Got Eczema? Go Fish!

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August 4, 2012 by Kimberly Beauchamp, ND

Dear Doctor Mama,

My husband and I have both suffered from eczema at some point in our lives. I’ve heard children are more likely to get eczema if their parents have it. Now that I’m pregnant, I’m wondering if there’s something I can do to keep my baby from getting eczema.

Thank you!

Itchy in Seattle

tofslie (flickr)

Dear Itchy,

Congratulations on your upcoming addition!

It’s true that your baby may have a higher risk of eczema because both you and your husband have had it. Happily, there are some things you can do to lower his or her chance of developing it.

Take probiotics

Having a healthy population of “gut bugs” can go a long way toward protecting your baby from eczema.

In one study, children of women who drank a probiotic-enriched milk while pregnant and breastfeeding were about half as likely to develop eczema by age 2 years as were those whose mothers drank regular milk.

To keep up the protective effect, consider offering your baby probiotic-rich foods like plain, whole milk yogurt and kefir starting at about 6 months (or as your pediatrician recommends). These foods are far easier for your baby to digest than are other dairy products, and studies suggest that the good bacteria in them help keep the immune system healthy and less likely to overreact.

jules:stonesoup (flickr)

Make fish a first food

Knowing when to introduce solids to your baby can be tricky. Since my own children were little, I’ve come across several revisions to the recommendations.

One recent study found that babies who were given fish before 9 months of age were 24% less likely to develop eczema than those who started eating it later.

“From our findings it is not as much the quantity of fish as the timing of introduction that carries the beneficial effects. It is therefore possible to introduce fish at an early time, perhaps as early as six to nine months of age,” said Dr. Bernt Alm, lead author of that study.

Best fish picks

As good as fish is for the body, many species are frequently contaminated with heavy metals like mercury and other pollutants.

These fish are your safest bets for children:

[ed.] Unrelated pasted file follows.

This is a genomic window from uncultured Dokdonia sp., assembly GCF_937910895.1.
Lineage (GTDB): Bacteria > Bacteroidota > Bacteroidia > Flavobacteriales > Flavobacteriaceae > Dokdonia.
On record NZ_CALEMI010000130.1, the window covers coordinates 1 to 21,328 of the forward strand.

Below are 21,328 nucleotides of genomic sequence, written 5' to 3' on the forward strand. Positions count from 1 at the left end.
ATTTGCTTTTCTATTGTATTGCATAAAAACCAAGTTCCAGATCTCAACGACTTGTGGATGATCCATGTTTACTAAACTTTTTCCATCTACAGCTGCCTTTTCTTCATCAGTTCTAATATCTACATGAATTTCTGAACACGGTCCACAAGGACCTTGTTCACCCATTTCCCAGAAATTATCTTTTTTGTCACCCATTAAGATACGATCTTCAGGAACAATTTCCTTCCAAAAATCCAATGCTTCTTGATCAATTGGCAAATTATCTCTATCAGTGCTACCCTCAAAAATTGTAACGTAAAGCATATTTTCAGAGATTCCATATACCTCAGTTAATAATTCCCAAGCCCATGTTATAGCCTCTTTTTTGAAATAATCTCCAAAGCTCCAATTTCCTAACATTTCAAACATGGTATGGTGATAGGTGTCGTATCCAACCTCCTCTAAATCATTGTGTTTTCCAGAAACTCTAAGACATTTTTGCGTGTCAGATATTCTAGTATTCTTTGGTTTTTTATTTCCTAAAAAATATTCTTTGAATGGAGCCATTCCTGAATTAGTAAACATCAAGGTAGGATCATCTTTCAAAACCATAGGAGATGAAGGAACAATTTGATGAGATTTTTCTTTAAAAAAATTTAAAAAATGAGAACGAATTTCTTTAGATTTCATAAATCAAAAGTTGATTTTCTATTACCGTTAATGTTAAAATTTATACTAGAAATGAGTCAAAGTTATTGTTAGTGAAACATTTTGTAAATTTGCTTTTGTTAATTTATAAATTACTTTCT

• catfish
  • flounder
  • haddock
  • pollock
  • wild-caught salmon

Avoid giving children these fish:

  • king mackerel
  • marlin
  • orange roughy
  • shark
  • swordfish
  • tilefish
  • tuna

Keep total fish intake to less than 12-ounces per week for kids 12 years and under.

Whenever introducing a new food to your baby, wait several days before starting the next one to see if they react. In addition to serious warning signs of food allergy (hives, vomiting, difficulty breathing, coughing, swelling of the tongue, face, or lips), watch for changes in the stool, rashes, tugging or scratching at the ears, and any unusual changes in behavior.

Take a fish oil supplement

Besides boosting your baby’s brain and nervous system development, taking omega-3 fatty acids while you’re pregnant might protect your unborn baby from developing eczema and some food allergies during early childhood.

Make sure you choose a pure fish oil that’s been tested for all major contaminants by an independent lab. I trust Vital Nutrients – Ultra Pure Fish Oil 360mg/240mg 120 gels.

Thanks for your question!

Warmly,

Doctor Mama

Disclaimer: The information contained in this blog is for educational and/or informational purposes only, and is not intended to diagnose, treat, or prevent any condition. If you have any concerns about your own health or that of a family member, you should always consult with a healthcare professional.

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© 2012-present. Unauthorized use and/or duplication of this material without express and written permission from this blog’s author and/or owner is strictly prohibited. Excerpts and links may be used, provided that full and clear credit is given to Kimberly Beauchamp, ND and Ask Doctor Mama, with appropriate and specific direction to the original content.

Disclaimer

The information contained in this blog is for educational and/or informational purposes only, and is not intended to diagnose, treat, or prevent any condition. If you have any concerns about your own health or that of a family member, you should always consult with a healthcare professional.

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